Thousands Cross the Bridge for Life
Affirming life and love at area’s largest pro-life event
By Gail Finke
Despite dire threats of thunderstorms, the 13th annual Cross the Bridge for Life celebration took place June 3 under a cloudless, azure sky. As always, not a drop of rain fell.
“A lady called me to say that this was the first year she was going to miss it,” said Karen Riegler, one of the event’s founders. “She said her son was graduating, and they scheduled the party for that day because it never rains for Cross the Bridge for Life.”
The largest pro-life gathering in the region, the annual event draws thousands of people from both sides of the Ohio River and is particularly popular with families because of its free music, balloon creations, and face painting.
The signature walk across the “Purple People Bridge” and back is led by pipes and drums from the Ancient Order of Hibernians, Fourth Degree Knights of Columbus, members of the American Heritage Girls, area priests and seminarians, and members of the Troops of St. George. This year, both Covington Bishop Roger Foys and Cincinnati Archbishop Dennis M. Schnurr walked the bridge and gave attendees their blessing.
More than 20 area pregnancy care centers and other life-affirming groups, including both dioceses, sponsor the event. Conceived as a rare opportunity to make a large pro-life presence without a protest, Cross the Bridge for Life is a way for people who can’t attend, or are not comfortable with attending, pro-life demonstrations to make a public impact while enjoying each other’s company. For many it’s a first step to other pro-life work; for others it’s a yearly day to put their faith in action.
Nail salon owner Lisa Bayne works as a face painter almost every year, spending hours under a dark tent with a never-ending line of eager little boys and girls. A parishioner of Immaculate Heart of Mary Parish in Burlington, Kentucky, when the event began, she had painted faces at the parish festival and was glad to ply her skills at Cross the Bridge for Life as well.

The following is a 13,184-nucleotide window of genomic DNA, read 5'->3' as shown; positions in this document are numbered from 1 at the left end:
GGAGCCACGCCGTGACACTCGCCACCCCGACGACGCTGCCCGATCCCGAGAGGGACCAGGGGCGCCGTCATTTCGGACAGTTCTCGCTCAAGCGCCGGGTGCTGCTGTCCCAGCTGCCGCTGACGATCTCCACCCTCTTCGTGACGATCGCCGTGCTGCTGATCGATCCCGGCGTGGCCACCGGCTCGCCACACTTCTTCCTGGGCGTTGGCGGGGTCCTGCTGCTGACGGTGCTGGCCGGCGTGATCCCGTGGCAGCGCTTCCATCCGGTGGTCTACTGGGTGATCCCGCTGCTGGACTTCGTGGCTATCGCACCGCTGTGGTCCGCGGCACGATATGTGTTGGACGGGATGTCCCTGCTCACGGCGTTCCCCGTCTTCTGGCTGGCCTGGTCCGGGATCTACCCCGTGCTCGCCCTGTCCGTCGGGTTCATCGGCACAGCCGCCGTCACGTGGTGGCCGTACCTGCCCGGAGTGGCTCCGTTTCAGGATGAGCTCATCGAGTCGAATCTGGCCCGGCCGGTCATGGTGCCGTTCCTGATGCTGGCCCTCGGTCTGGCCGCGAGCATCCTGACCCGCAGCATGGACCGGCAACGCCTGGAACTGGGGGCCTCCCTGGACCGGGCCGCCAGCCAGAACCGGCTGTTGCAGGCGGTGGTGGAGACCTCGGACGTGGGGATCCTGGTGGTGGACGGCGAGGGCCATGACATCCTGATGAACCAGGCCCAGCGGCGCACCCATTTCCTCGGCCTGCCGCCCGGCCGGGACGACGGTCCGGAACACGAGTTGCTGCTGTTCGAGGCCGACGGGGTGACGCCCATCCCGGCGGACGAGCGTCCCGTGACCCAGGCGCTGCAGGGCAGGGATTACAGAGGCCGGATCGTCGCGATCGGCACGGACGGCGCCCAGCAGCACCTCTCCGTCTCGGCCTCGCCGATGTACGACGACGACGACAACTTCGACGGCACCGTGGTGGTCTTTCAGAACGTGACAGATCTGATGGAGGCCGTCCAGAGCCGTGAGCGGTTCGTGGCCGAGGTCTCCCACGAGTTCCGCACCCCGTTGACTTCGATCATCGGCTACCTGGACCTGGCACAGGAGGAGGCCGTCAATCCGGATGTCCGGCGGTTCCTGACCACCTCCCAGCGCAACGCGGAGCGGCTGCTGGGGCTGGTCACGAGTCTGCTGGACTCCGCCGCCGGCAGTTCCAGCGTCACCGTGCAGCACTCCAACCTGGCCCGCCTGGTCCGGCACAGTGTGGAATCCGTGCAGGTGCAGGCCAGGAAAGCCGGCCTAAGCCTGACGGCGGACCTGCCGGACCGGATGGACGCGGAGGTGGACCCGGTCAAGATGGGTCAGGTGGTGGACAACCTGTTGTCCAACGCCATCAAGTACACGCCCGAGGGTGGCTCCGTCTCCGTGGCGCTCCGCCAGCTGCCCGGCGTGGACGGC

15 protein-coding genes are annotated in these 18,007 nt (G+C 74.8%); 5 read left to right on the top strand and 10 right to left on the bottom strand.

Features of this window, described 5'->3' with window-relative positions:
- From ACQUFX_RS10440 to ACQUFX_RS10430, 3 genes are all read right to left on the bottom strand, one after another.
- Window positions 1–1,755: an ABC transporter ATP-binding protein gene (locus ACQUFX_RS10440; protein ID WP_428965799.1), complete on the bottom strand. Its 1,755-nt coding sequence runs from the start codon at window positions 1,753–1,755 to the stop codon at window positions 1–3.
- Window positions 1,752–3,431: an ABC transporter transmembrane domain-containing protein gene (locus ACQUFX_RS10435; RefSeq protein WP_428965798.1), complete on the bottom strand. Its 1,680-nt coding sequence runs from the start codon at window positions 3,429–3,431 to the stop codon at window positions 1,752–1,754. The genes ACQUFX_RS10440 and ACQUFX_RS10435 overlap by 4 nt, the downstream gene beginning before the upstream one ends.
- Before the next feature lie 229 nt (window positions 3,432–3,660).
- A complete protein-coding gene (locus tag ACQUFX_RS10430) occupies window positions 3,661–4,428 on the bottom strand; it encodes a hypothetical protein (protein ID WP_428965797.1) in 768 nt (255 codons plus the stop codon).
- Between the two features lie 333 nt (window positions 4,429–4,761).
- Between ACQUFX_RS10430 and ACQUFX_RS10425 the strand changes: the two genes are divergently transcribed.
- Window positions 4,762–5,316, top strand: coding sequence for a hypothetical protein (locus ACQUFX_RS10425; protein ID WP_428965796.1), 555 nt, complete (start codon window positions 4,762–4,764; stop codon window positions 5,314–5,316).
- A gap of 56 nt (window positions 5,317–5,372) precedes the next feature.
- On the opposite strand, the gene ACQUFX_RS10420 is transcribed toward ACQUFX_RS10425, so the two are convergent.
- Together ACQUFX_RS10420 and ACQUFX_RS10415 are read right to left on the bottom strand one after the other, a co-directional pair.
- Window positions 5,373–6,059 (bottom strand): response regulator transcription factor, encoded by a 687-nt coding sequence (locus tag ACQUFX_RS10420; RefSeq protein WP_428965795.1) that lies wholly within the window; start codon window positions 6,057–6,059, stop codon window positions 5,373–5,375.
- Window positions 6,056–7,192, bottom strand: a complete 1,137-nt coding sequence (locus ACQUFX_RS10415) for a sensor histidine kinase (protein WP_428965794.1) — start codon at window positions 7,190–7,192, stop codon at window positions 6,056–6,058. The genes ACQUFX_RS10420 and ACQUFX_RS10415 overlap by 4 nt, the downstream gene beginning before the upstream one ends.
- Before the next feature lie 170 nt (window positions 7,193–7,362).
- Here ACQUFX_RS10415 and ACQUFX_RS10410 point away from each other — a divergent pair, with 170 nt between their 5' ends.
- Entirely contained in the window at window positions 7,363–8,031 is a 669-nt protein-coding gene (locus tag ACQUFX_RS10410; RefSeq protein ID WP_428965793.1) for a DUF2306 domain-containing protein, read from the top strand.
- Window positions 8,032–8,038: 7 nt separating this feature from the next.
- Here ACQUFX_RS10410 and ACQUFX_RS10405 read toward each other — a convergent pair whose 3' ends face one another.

“At first, I painted tiny pictures on kids’ cheeks,” she said, until friends urged her to think beyond nail art. “Now I use the whole face. I love to see the boys as Spider-Man or tigers, and the girls as fairy princesses with lots of glitter. I love how their faces light up when they see themselves in the mirror.”
While many people associate the pro-life cause with abortion, this year’s even speaker was Bobby Schindler, founder of the Terry Schiavo Life & Hope Network, who spoke about his family’s losing fight to save his sister’s life in a 2005 court battle that made international news.
Schiavo “became, simultaneously, the face of the Right to Life movement – and of the ‘Right to Die’ movement,” Schindler said, urging the participants to live as witnesses for the dignity of all life. “Far too many people believe that our life’s worth diminishes when our ability diminishes,” he said, making it impossible to talk about dignity.
“We have become a nation divided by language. For them, for a person with reduced ability, the only way to have dignity is to die. “We need to heroically witness a culture of life and love in our families and neighborhoods, so that we become a nation with a shared language that affirms life and love.”
Cross the Bridge for Life takes place each year on the first Sunday of June.
For a gallery of photos, click here.